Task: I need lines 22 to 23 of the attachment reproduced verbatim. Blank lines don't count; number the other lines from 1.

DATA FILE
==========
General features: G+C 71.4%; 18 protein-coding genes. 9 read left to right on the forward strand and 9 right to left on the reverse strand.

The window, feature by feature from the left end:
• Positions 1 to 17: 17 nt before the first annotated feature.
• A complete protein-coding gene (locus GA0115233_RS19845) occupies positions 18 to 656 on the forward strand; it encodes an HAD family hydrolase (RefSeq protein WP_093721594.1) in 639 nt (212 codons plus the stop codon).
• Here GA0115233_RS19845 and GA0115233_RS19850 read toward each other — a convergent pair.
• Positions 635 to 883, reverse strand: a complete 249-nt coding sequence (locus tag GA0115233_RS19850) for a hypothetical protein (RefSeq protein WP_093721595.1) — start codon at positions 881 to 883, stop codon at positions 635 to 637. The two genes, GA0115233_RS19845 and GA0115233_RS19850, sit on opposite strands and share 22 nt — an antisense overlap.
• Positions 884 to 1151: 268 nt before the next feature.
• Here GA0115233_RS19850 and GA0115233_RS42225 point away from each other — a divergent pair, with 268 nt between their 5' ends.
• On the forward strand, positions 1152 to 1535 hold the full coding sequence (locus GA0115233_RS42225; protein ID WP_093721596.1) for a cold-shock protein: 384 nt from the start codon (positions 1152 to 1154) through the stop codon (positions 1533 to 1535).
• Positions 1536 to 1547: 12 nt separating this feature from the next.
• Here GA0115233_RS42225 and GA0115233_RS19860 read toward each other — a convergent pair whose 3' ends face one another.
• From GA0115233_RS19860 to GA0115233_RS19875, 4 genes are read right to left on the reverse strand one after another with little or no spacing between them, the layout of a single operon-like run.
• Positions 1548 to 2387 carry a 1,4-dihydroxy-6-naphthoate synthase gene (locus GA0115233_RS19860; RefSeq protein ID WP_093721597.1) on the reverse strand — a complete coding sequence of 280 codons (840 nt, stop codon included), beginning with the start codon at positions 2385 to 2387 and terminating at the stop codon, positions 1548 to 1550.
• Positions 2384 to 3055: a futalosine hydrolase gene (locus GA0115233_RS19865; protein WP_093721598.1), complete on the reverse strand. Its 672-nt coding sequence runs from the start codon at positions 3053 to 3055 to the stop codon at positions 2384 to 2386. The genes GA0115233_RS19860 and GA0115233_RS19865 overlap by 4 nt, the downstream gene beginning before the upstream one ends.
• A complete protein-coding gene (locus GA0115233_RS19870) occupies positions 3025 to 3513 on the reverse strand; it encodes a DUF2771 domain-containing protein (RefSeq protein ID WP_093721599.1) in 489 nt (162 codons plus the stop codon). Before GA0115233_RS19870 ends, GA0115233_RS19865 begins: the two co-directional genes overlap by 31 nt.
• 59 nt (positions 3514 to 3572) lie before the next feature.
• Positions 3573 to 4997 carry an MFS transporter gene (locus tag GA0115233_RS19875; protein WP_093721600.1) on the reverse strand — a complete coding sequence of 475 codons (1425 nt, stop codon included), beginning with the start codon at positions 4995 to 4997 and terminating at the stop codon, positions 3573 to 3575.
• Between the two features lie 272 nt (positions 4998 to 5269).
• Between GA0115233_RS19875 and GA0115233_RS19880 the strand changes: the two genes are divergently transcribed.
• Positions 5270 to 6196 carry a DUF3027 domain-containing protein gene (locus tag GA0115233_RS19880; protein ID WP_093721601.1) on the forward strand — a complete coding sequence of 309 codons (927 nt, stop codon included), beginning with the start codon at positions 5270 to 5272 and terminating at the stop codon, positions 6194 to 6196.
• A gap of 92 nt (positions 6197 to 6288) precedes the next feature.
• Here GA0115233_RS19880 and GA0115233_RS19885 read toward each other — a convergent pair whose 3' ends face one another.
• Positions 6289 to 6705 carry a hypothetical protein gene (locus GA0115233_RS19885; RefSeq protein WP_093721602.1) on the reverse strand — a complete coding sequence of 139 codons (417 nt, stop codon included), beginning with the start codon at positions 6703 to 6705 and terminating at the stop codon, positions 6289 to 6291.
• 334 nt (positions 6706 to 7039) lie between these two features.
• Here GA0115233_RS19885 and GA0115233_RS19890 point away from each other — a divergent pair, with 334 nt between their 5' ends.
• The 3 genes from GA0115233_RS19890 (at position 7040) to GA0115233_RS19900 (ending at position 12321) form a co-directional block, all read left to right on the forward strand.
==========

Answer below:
• Here GA0115233_RS19880 and GA0115233_RS19885 read toward each other — a convergent pair whose 3' ends face one another.
• Positions 6289 to 6705 carry a hypothetical protein gene (locus GA0115233_RS19885; RefSeq protein WP_093721602.1) on the reverse strand — a complete coding sequence of 139 codons (417 nt, stop codon included), beginning with the start codon at positions 6703 to 6705 and terminating at the stop codon, positions 6289 to 6291.